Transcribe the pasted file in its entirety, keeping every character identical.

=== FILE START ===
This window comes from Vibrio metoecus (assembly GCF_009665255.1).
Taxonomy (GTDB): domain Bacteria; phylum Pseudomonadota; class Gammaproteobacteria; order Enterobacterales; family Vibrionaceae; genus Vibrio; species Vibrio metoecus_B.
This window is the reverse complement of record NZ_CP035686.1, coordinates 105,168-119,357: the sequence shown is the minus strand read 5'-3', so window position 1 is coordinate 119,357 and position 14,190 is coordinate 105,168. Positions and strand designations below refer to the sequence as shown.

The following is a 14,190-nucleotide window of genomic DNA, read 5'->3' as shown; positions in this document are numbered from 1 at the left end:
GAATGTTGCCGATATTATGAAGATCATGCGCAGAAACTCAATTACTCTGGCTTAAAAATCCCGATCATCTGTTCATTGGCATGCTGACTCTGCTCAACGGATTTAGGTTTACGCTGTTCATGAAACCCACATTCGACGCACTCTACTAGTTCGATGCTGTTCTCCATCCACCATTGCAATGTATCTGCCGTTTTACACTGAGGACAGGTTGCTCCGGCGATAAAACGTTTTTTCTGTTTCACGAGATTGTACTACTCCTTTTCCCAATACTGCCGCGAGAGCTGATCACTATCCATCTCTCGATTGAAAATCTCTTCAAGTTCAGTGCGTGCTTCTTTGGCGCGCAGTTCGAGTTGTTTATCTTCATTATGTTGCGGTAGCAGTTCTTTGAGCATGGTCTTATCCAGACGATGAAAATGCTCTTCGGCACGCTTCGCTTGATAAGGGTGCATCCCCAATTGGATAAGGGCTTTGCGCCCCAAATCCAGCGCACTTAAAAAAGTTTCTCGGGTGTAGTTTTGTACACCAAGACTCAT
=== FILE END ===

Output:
This window comes from Vibrio metoecus (assembly GCF_009665255.1).
Taxonomy (GTDB): domain Bacteria; phylum Pseudomonadota; class Gammaproteobacteria; order Enterobacterales; family Vibrionaceae; genus Vibrio; species Vibrio metoecus_B.
This window is the reverse complement of record NZ_CP035686.1, coordinates 105,168-119,357: the sequence shown is the minus strand read 5'-3', so window position 1 is coordinate 119,357 and position 14,190 is coordinate 105,168. Positions and strand designations below refer to the sequence as shown.

The following is a 14,190-nucleotide window of genomic DNA, read 5'->3' as shown; positions in this document are numbered from 1 at the left end:
GAATGTTGCCGATATTATGAAGATCATGCGCAGAAACTCAATTACTCTGGCTTAAAAATCCCGATCATCTGTTCATTGGCATGCTGACTCTGCTCAACGGATTTAGGTTTACGCTGTTCATGAAACCCACATTCGACGCACTCTACTAGTTCGATGCTGTTCTCCATCCACCATTGCAATGTATCTGCCGTTTTACACTGAGGACAGGTTGCTCCGGCGATAAAACGTTTTTTCTGTTTCACGAGATTGTACTACTCCTTTTCCCAATACTGCCGCGAGAGCTGATCACTATCCATCTCTCGATTGAAAATCTCTTCAAGTTCAGTGCGTGCTTCTTTGGCGCGCAGTTCGAGTTGTTTATCTTCATTATGTTGCGGTAGCAGTTCTTTGAGCATGGTCTTATCCAGACGATGAAAATGCTCTTCGGCACGCTTCGCTTGATAAGGGTGCATCCCCAATTGGATAAGGGCTTTGCGCCCCAAATCCAGCGCACTTAAAAAAGTTTCTCGGGTGTAGTTTTGTACACCAAGACTCAT